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use lib statement with path variable

by sans-clue (Beadle)
on Dec 04, 2013 at 19:23 UTC ( #1065637=perlquestion: print w/replies, xml ) Need Help??
sans-clue has asked for the wisdom of the Perl Monks concerning the following question:

I need to set a use lib statement with a path variable. use lib qw($some_path);

but as you can guess it says

Can't locate in @INC (@INC contains: $some_path /usr/local.....etc

This path happens to be the current path of the script plus /lib, not that it matters.

What kind of escaping do I need to do here to have it 'see' the actual value of $some_path ?


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Re: use lib statement with path variable
by Eily (Vicar) on Dec 04, 2013 at 19:30 UTC

    use lib ($some_path,);

    Make sure the $some_path variable is set early enough. For example, in a BEGIN block, because the value might only get affected at run time while "use" is called at compile time (straightaway)

      Well this is what I am doing, finding the current path of the script first, so I am not sure if I can set $some_path any earlier.
      #!/usr/bin/perl use File::Spec; use File::Basename; $some_path = dirname(File::Spec->rel2abs(__FILE__)); use lib qw($some_path/lib);

        There are two problems there. qw takes each blank characters separated elements in its operand (most often, words separated by spaces) and reads them in a simple quotish context. Put a simpler way, qw(A $b C %h); could also be written ('A', '$b', 'C', '%h'). In Ruby there is a qw-like construct that allows double-quotish interpretation, but this is Perl. So you instead have to write use lib ("$some_path/lib",); (the comma is optional, I just always put an extra comma in a single element list).

        The second issue is that use is called straightaway, so you could say that perl reads your program :

        # Compiling using File::Spec using File::Basename there is a global variable called $some_path add to path $some_path/lib _Compilation complete_ # Running $some_path = dirname(File::Spec->rel2abs(__FILE__));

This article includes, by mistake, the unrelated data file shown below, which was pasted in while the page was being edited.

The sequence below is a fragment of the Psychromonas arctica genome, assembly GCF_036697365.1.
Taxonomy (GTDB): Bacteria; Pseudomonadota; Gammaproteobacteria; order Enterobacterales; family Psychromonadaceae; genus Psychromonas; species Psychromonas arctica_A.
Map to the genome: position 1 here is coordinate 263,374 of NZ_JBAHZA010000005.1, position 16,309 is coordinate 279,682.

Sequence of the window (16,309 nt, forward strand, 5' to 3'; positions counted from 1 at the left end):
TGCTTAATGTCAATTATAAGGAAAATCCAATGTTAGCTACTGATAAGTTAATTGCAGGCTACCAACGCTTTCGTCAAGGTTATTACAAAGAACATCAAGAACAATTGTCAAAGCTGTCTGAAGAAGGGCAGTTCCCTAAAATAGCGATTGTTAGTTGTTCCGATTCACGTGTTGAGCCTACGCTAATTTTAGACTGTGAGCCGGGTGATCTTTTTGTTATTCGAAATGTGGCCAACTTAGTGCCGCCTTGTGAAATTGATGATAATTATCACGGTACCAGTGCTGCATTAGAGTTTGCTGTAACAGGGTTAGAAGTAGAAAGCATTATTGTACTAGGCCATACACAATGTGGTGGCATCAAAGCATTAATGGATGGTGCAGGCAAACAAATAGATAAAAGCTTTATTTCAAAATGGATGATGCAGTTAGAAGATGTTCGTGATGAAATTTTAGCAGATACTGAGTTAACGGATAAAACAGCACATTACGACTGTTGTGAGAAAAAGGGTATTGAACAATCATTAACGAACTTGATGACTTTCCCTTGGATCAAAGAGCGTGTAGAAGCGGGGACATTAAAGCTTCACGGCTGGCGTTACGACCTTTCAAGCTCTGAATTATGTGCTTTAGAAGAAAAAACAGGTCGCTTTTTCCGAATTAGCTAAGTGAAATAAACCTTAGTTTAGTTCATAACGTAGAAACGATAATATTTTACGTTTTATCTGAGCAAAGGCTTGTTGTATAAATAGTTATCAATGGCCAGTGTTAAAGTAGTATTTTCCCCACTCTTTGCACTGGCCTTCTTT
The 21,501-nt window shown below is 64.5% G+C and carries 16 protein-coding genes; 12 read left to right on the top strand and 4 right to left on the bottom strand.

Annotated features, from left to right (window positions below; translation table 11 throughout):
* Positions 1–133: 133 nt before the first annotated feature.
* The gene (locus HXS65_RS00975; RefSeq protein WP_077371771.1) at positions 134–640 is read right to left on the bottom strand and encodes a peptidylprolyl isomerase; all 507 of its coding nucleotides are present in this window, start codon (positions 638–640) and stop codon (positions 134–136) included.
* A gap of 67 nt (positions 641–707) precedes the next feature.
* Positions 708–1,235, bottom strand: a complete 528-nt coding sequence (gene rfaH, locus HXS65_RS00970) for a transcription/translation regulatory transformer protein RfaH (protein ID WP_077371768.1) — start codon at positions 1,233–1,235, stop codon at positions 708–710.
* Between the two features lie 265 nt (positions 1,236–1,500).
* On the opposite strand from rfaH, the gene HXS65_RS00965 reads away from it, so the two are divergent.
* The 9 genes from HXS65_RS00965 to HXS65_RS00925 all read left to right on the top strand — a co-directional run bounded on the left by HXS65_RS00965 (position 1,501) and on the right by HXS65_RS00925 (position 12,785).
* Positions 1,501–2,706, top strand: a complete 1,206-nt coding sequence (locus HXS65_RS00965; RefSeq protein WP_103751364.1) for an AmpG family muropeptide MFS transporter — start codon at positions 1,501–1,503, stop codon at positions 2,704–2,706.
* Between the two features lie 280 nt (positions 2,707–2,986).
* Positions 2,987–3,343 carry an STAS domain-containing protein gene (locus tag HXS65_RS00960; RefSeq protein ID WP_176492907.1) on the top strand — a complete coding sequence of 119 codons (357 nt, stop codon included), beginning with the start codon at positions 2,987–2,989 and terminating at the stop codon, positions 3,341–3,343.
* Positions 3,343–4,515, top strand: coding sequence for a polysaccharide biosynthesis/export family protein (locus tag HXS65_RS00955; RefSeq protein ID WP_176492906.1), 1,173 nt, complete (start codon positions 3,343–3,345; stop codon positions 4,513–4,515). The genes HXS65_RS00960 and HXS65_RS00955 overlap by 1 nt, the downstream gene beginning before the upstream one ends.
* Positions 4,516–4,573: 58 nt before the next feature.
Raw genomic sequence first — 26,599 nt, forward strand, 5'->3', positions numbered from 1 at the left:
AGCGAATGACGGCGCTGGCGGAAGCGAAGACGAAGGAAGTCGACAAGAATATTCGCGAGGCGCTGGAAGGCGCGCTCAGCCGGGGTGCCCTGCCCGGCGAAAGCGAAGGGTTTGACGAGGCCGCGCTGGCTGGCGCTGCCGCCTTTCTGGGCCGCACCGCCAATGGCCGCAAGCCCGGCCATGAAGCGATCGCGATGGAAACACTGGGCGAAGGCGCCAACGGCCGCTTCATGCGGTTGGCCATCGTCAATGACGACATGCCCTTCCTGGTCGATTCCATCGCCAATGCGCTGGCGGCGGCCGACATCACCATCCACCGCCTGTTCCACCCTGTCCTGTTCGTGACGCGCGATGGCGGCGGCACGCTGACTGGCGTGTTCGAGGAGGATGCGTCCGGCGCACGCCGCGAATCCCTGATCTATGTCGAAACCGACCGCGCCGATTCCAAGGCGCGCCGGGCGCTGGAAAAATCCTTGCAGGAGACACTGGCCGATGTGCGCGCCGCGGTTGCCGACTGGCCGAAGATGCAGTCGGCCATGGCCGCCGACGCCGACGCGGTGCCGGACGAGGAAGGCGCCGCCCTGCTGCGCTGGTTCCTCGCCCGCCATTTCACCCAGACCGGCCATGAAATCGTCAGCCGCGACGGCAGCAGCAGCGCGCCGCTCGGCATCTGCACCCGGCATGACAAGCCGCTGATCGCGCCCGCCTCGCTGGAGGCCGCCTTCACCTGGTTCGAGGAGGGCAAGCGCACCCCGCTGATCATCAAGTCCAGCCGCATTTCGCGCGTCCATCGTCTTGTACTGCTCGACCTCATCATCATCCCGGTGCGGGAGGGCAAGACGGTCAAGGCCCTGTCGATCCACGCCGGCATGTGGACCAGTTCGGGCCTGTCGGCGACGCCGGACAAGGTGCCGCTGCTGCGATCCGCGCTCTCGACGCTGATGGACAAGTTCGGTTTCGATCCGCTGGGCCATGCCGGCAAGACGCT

This is of course really simplified.

        The BEGIN keyword means that a block has to be executed during compile time, and not to wait after compilation completion. You should write:

        my $some_path; BEGIN { $some_path = "/my/path"; } use lib "$some_path/lib"; # Yeah, you don't even need the parenthesis, + Perl is clever enough for you # Edit : thanks dave_the_m for the correction

Re: use lib statement with path variable
by AnomalousMonk (Canon) on Dec 04, 2013 at 19:48 UTC
    ... path happens to be the current path of the script plus /lib ...

    If the directory you want to add is a fixed and existing sub-directory of the script directory, I don't understand why lib won't work:

    c:\@Work\Perl\monks\dougbot>perl -wMstrict -le "use lib './junque'; local $\" = qq{'\n'}; print qq{'@INC'}; " './junque' 'C:/strawberry/5.14/perl/site/lib' 'C:/strawberry/5.14/perl/vendor/lib' 'C:/strawberry/5.14/perl/lib' '.' c:\@Work\Perl\monks\dougbot>dir ... 12/04/2013 02:35 PM <DIR> . 12/04/2013 02:35 PM <DIR> .. 12/04/2013 02:06 PM 9,730 12/04/2013 02:35 PM <DIR> junque
Re: use lib statement with path variable
by scorpio17 (Abbot) on Dec 04, 2013 at 20:04 UTC
    I think a better way to deal with this type of problem is to use the PERL5LIB env variable, rather than a $path variable inside your script.
Re: use lib statement with path variable ( File::FindLib )
by Anonymous Monk on Dec 05, 2013 at 01:39 UTC
    use File::FindLib - Find and use a file/dir from a directory above your script file
Re: use lib statement with path variable
by Laurent_R (Abbot) on Dec 04, 2013 at 22:25 UTC
    If you are using use lib somepath, I fail to see the advantage of having somepath stored in a $variable, I think that in almost all cases that I can think of, somepath could just be a hard coded directory. The only exception that I can think of is when yo want to deploy a module on different environments having different paths, but in such a case, you probably want to go further and have a real installation procedure that will define or export the right paths.

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